The Church alleges that the Township's zoning ordinance creates seventeen districts, but none "where religious worship is a permitted use." Id. at ¶¶ 48-49. In those districts where religious worship is an allowed use, it is claimed to be a "conditional use and is subject to onerous requirements, i.e., there must be a minimum lot of five (5) acres as well as parking requirements", id. at ¶ 50, and the "land requirement alone would make it next to impossible for a new church to locate within the Township" because such a parcel "within the Township would be prohibitively expensive and it is also unlikely that there would be available land to meet the requirement." Id. at ¶ 51. The Church then contends that the zoning ordinance treats schools less onerously than churches, id. at ¶¶ 54-57, and that the zoning ordinance has the effect of "shutting out any religious group from locating within the Township", id. at ¶ 60.

The first four counts of plaintiffs' complaint assert claims under the RLUIPA, specifically that the Township is discriminating on the basis of religion (Count I), treating the Church "on less than equal terms as a nonreligious assembly or institution" (Count II), placing a substantial burden on their religious exercise (Count III), and "imposing and implementing land use regulations that unreasonably limit religious assemblies within a jurisdiction" (Count IV). Count V asserts that plaintiffs' First Amendment free exercise rights have been deprived, in violation of 42 U.S.C. § 1983. Counts VI, VIII, X, XII and XIV assert violations of rights under the Pennsylvania Constitution. Counts VII, IX, XI and XIII assert § 1983 claims for violations of plaintiffs' freedom of speech, assembly, equal protection and due process rights under the United States Constitution, as applied to the states through the Fourteenth Amendment.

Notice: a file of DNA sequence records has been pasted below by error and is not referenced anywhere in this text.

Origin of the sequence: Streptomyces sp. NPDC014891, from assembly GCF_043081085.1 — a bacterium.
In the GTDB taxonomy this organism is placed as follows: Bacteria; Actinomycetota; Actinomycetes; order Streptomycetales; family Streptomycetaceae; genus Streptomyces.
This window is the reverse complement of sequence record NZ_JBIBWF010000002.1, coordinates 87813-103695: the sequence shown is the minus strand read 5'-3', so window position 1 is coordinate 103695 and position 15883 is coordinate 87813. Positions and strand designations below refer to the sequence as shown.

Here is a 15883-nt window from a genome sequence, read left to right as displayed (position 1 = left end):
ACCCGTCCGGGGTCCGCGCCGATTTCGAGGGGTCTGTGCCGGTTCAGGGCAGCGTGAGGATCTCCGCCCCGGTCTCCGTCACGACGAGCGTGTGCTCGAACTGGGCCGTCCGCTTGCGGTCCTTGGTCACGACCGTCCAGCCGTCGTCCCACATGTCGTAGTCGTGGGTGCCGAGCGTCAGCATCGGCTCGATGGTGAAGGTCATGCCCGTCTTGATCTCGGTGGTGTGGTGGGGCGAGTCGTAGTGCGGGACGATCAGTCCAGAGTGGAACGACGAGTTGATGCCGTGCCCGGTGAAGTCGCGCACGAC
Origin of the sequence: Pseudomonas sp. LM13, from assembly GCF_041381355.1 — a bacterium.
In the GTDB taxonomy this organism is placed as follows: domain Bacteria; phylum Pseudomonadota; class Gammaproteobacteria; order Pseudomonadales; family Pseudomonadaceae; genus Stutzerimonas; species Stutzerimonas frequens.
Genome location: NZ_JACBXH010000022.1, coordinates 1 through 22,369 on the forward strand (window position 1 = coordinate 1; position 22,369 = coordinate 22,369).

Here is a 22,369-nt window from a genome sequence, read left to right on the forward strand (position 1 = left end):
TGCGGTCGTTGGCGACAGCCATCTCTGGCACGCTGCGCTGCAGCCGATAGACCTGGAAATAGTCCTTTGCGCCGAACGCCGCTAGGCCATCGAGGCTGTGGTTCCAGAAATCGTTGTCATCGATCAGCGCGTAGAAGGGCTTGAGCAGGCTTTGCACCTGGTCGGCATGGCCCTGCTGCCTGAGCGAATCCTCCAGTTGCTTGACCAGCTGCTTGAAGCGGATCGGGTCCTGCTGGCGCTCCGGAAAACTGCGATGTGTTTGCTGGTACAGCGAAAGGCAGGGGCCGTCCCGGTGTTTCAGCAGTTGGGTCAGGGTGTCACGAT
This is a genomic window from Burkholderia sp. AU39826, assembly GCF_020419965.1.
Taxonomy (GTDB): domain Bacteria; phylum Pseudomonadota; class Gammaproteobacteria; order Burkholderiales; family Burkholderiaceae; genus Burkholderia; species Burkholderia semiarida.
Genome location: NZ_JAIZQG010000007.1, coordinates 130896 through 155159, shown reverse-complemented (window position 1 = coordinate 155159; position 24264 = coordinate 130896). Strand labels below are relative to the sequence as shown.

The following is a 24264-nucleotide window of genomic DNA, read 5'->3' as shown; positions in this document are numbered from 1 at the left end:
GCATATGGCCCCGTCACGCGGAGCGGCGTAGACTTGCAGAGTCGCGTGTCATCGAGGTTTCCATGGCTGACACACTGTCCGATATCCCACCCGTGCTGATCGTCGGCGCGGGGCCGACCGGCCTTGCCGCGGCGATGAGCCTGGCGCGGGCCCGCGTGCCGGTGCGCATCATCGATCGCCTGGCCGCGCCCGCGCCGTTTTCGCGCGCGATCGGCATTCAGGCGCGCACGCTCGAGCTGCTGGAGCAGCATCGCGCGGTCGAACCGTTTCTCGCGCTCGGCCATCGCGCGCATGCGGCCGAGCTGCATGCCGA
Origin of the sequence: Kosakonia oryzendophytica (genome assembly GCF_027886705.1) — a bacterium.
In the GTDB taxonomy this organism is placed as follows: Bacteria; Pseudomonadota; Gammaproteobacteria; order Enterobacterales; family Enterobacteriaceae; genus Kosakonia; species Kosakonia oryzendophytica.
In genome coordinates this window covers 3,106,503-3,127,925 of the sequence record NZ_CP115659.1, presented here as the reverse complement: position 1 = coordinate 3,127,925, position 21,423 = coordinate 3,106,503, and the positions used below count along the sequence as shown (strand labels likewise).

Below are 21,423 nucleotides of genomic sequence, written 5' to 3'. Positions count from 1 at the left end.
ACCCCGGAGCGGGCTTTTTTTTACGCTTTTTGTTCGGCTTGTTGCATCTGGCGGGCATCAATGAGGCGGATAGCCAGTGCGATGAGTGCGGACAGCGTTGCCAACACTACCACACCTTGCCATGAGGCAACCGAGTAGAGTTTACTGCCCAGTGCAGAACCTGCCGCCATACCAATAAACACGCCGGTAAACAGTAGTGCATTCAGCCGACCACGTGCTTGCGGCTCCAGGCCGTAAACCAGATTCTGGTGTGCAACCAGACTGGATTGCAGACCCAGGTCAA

Although plaintiffs have made claims under § 1983 and other sources of law, all parties agreed at the April 26, 2002 oral argument that the RLUIPA constitutionality question is at the heart of this case and involves "a controlling question of law" within the meaning of 28 U.S.C. § 1292(b).*fn2


As noted at the outset, the RLUIPA became law on September 22, 2000. There is little dispute that it was adopted in response to the Supreme Court's partial invalidation in 1997 of the Religious Freedom Restoration Act of 1993, 107 Stat. 1488, 42 U.S.C. § 2000bb-2000bb-4, in City of Boerne v. Flores, 521 U.S. 507 (1997). Of particular concern here is § 2 of P.L. 106-274, now codified at 42 U.S.C. § 2000cc. This section deals with "protection of land use as religious exercise" and establishes in subsection (a)(1) a "general rule" that: